Average U.S. Broadband Speed Now 6.6 Mbps
WOW a whole 6.6 Mbps I guess they don't look at satellite.
fiberguyMy views are my own.Premium
"Granted this data is skewed by the fact users may be able to get faster speeds, but just don't want to pay the high price premium for it."
You clearly didn't read... I'm glad Karl added in that last line that he did because that all so important line shaped the entire discussion.
Time Warner and Comcast, two of the largest providers of internet service, offer speeds of 10mb or better. Verizon Fios, all be it is not a HUGE provider, also offers speeds way above 10mb.
The headline of "Average U.S. Broadband speed now 6.6 Mpbs is an example of making 1+1 = 3. It SHOULD state "the average speeds subscribed is 6.6 Mbps" instead. If you took the fact that most every major metro area (the spots where the majority of population resides) has speeds available far greater than 6, this would have a different result. As Karl correctly stated, there are people that just don't pay for faster speeds and are happy paying less for a far less superior service over what's available.
Honestly, I could care less how fast the speeds are that the average person is subscribing to because that's what this is about. It would be more appropriate to know what the average available speeds are overall. Even then, it still seems like a really dumb number to spend so much money on in the first place. If any money was going to be wasted, it seems it would be much easier to mandate that the lowest basic speed be 10Mbps by a certain time and stand by it as that's the only way we're going to push forward in broadband deployment. All these studies and surveys and data collecting is just a joke.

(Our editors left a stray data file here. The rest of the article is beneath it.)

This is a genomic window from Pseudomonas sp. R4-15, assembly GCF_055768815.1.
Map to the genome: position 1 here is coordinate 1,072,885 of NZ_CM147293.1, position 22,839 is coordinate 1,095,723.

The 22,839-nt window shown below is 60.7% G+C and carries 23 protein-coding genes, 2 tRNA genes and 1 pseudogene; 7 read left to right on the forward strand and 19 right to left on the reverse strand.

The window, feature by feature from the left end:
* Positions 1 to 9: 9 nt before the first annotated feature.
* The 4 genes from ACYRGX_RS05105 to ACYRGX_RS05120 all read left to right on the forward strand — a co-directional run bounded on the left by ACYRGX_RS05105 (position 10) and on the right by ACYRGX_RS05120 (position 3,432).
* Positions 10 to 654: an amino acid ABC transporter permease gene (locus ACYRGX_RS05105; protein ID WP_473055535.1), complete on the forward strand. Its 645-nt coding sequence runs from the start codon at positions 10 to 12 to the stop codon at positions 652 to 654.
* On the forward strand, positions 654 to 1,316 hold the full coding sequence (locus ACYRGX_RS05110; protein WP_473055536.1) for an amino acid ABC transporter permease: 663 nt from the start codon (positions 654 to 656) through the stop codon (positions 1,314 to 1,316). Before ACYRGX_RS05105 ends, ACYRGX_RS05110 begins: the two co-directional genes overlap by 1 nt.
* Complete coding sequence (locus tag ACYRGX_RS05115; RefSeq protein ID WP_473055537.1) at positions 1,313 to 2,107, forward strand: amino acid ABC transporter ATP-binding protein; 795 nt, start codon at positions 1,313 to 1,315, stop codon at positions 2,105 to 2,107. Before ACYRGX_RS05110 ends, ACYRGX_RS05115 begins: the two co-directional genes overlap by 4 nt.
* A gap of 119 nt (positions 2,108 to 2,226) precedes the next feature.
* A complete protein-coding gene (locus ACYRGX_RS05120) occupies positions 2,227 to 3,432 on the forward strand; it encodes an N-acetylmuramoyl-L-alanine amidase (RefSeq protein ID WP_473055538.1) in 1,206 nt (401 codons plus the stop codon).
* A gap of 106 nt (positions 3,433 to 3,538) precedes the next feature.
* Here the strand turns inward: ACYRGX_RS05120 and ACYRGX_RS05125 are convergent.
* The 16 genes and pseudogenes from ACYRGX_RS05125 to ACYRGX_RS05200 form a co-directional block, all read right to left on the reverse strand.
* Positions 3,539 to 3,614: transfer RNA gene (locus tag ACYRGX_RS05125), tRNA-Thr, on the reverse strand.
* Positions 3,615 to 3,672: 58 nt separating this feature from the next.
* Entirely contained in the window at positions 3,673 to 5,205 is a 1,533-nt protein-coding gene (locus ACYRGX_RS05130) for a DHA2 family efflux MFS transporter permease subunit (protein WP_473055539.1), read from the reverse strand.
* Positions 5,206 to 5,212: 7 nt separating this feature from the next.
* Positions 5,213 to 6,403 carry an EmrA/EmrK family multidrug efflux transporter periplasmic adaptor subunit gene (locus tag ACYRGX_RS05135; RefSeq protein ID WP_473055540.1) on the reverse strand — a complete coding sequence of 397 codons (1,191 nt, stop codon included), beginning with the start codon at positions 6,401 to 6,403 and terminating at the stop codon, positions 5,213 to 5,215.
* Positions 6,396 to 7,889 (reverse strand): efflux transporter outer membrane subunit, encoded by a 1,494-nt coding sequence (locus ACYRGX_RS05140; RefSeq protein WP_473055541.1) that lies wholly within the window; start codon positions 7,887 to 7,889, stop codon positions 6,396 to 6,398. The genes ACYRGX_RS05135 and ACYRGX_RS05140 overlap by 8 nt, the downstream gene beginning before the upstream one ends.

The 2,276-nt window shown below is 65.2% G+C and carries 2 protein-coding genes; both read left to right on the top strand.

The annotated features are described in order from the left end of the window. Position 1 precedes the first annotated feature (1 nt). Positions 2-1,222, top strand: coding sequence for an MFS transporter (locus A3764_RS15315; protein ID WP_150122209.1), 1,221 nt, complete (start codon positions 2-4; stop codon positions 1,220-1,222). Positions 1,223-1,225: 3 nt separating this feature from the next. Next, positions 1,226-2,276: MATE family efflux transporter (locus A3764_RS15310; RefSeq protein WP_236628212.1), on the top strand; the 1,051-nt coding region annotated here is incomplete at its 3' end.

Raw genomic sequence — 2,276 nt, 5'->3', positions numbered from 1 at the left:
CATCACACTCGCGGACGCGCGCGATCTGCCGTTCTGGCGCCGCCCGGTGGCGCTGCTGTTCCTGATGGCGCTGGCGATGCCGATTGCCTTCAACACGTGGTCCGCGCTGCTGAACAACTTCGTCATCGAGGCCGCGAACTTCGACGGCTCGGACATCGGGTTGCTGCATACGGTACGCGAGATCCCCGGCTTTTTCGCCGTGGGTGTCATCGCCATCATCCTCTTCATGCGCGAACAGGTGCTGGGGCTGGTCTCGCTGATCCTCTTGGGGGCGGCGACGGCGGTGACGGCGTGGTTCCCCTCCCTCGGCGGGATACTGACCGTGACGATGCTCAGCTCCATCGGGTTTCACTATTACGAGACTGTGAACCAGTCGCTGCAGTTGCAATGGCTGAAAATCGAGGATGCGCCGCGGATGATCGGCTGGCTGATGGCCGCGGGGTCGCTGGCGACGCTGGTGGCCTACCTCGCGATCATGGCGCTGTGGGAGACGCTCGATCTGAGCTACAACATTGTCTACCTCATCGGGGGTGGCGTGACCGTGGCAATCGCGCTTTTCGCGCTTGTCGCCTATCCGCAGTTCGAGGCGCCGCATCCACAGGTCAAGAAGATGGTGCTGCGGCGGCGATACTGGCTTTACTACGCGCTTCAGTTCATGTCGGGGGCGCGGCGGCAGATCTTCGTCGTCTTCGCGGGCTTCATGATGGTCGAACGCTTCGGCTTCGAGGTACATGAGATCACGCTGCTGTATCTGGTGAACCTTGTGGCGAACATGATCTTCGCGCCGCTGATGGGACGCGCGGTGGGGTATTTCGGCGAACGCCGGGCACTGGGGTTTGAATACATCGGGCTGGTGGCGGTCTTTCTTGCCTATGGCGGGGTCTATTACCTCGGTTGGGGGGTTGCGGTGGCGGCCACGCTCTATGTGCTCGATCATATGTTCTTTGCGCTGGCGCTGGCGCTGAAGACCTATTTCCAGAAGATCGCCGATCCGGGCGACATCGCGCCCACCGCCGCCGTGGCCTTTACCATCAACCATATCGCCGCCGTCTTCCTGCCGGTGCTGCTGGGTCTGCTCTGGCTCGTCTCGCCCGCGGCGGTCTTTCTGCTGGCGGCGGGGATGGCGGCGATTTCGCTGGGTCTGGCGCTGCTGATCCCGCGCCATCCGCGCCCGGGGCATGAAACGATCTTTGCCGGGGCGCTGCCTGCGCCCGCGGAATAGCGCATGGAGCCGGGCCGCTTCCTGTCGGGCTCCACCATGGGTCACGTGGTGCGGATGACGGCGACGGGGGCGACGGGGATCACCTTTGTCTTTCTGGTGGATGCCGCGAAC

"I'm glad Karl added in that last line"
Me too because I bitch about that every time we see this report.
I do not, have not, and will not work for AT&T/Comcast/Verizon/Charter or similar sized company.
|reply to sharkyyoung |
if they park another 4-6 satellites like ViaSat-1 and Echostar 17 in orbit, and have a total of 8 birds with 150+ Gbps throughput each, they could cover all rural consumers and those that live just out of reach from wired or fiber access. Nationalize them to keep the costs low and set data capping to match cable or fiber and the average would be 12Mbps or greater. ViaSat/Exede12 can deliver 20Mbps down and 4.5Mbps up. HN GEN4 can do the same as soon as they finish tweaking it.
Nonsense. The most common internet use is web browsing. So the massive latency with satellite really slows web browsing down because you have to communicate which web page you want to look at next.
have you tried Exede12 or HN G4? They're fast.. not fast enough for gaming, but everything else you can do just fine..
|reply to fiberguy |
said by fiberguy:There is a reason why the average U.S. broadband subscriber doesn't have those higher speeds and it's because the headline should state: Average U.S. broadband subscriber pays too much for too little! The price of those higher speeds is a lot less in some other countries.
It SHOULD state "the average speeds subscribed is 6.6 Mbps" instead. If you took the fact that most every major metro area (the spots where the majority of population resides) has speeds available far greater than 6, this would have a different result.